This is best for books written for really young children, but in theory it works well for all readerships. Think of fairy tales; there are the three little pigs, the three billy goats gruff, the three wishes, everything is in threes. This is because they provide a pattern for the children without dragging the story out too much.

Use repetition

Repetition is a great way to make children’s books interactive. I remember We’re Going on a Bear Hunt was my favourite book as a child because I loved joining in with the repeated bits. Not only does this repetition make the reading fun (and so encouraging children to read more), it also helps children to recognise and learn the words on the page.


These seem like pretty simple tips, I know, but follow them and you’ve got the makings of a great children’s story. If you’re ever stuck just think back to when you were younger and take a good look at your favourite book then. What made you love it so much? Chances are, the reason you loved that book will be the reason your readers love yours.

A Short Guide To Dialogue

Every novel requires dialogue, and wouldn’t be as exciting to read without it. Used well, it can bring tension and action to a story, as well as helping to let readers know what different characters are thinking and feeling. Getting it right can be pretty tricky, so here’s a few tips to help you out.


It’s never perfect

…so don’t try to make it so. People never have a conversation where every question is answered and every word is heard and reacted to; it just doesn’t happen. Often, people will answer a question with another question, or they will complete ignore it and talk about something else. Not doing this and instead making everything perfect is unrealistic and won’t sit well with your readers. I feel that this is especially important when it comes to police interviews. The interviewee will most definitely not answer every question, and will often change the subject to talk about something or someone else. They might even just ask for a drink.

Think of people’s feelings

The undertones of text are just as important, if not more important, than what is being explicitly said. You want your character to let her friend now she loves her. That’s great, we all love a good romantic confession. However, you don’t have to outright say that. Do you really think a girl is going to just stand there and say ‘hey, I love you’ to her best friend? No. It’s much more difficult, and you have to capture that. Instead she’d probably go on about the little things that made her fall in love, and from these we can guess, and so can her friend, what she’s getting at.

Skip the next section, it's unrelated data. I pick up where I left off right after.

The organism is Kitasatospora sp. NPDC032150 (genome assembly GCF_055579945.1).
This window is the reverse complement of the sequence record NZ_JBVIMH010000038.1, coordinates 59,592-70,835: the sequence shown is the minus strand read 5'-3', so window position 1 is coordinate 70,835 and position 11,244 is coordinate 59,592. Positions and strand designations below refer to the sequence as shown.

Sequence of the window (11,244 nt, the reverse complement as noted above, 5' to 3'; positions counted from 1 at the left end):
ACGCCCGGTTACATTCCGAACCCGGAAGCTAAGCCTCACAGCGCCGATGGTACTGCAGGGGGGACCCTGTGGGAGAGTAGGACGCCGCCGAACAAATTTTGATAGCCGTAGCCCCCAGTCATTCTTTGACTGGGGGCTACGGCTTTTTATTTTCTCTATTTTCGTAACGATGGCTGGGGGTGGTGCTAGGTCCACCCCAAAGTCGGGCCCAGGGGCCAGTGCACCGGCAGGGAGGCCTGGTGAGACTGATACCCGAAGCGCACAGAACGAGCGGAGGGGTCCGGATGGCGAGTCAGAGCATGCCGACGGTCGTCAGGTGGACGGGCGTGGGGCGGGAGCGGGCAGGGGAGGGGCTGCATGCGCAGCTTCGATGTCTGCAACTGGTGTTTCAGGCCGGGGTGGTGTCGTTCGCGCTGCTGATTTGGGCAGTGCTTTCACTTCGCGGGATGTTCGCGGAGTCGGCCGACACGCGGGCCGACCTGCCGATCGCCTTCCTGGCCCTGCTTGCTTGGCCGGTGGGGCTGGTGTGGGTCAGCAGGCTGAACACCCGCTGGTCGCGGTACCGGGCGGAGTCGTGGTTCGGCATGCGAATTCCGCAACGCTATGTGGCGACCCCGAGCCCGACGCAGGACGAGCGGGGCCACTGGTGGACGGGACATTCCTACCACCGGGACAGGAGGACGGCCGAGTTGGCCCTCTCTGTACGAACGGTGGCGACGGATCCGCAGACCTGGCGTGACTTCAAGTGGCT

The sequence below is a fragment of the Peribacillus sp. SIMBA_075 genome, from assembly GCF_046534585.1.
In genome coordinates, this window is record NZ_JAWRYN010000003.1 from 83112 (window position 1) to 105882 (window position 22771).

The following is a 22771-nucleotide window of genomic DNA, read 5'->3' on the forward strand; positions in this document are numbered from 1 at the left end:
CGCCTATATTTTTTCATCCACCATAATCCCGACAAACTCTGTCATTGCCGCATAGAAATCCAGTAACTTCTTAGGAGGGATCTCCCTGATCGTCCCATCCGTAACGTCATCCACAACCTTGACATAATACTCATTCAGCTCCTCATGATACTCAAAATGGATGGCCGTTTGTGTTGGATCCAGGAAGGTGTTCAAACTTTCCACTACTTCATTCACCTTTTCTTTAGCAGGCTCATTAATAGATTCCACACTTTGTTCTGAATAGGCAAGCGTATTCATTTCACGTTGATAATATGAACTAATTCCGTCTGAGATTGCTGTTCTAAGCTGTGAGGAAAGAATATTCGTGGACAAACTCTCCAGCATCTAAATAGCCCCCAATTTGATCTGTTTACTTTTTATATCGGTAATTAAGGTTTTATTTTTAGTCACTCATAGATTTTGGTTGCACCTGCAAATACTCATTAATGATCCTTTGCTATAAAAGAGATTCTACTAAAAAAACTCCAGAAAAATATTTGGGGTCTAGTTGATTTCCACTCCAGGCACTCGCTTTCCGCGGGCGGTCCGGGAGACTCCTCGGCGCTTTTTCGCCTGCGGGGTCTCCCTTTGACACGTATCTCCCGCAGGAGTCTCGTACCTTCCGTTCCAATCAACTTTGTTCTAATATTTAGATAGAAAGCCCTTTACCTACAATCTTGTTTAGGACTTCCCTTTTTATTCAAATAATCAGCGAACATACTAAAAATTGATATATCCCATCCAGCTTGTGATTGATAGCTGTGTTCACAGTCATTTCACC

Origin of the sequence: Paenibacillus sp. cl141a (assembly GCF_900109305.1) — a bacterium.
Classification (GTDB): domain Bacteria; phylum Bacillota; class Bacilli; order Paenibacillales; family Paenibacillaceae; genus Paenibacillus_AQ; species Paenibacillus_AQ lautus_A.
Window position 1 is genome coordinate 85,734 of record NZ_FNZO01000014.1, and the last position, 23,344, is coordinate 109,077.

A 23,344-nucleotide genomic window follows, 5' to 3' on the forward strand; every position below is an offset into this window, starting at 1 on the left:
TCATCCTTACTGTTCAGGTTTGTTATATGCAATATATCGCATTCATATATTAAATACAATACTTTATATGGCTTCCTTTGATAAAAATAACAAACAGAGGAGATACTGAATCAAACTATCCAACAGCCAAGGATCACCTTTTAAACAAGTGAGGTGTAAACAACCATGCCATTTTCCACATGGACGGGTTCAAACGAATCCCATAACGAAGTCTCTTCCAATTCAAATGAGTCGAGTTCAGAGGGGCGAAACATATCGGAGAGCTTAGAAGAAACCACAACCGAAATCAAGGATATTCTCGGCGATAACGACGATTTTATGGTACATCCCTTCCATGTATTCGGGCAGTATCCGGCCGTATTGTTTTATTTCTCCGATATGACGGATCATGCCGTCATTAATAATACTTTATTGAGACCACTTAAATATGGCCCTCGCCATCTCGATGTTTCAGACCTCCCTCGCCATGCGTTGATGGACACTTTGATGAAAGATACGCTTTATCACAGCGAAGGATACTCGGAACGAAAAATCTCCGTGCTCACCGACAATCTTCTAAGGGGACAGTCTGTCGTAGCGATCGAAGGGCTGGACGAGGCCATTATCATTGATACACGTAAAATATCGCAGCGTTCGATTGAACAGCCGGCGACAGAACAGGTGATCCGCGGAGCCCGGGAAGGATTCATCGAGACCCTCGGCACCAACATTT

People exaggerate

People exaggerate things, so even if your reader knows that the tiger your protagonist fought was just out of its mother’s womb, the protagonist is much more likely to describe it to their friends as the biggest tiger they’ve ever seen. It may seem silly including little things like this in your work, but it’s something that will make your dialogue more realistic and will bring your characters to life. And your exaggerations don’t have to be this wild. It could be something as simple as elaborating on how happy or angry someone was to them.

Don’t overuse punctuation!

See? Seriously, just don’t. The more you use an exclamation mark, the less impact it has when it really matters. And anyway, I doubt your characters really do shout that much, so why make it look like they are? The only punctuation marks that should show up really often are full stops, commas and question marks. Everything else, save for special occasions. Similarly, make sure you use ellipses (…) and hyphens (-) correctly. Use ellipses to show where someone is trailing off at the end of a sentence, and use a hyphen to show that they have been interrupted.

Don’t cram

There’s a lot of information crucial to your story that you want to get across during speech, we get that, but is it realistic that your character would sit and say all of this to someone in one monologue? If not, find another way to get the information across, whether it’s two different people taking it in turns telling bits or just that part of it is written on paper for people to see instead. Make sure you only get the essentials across in the actual dialogue, and tell us the rest in a different way.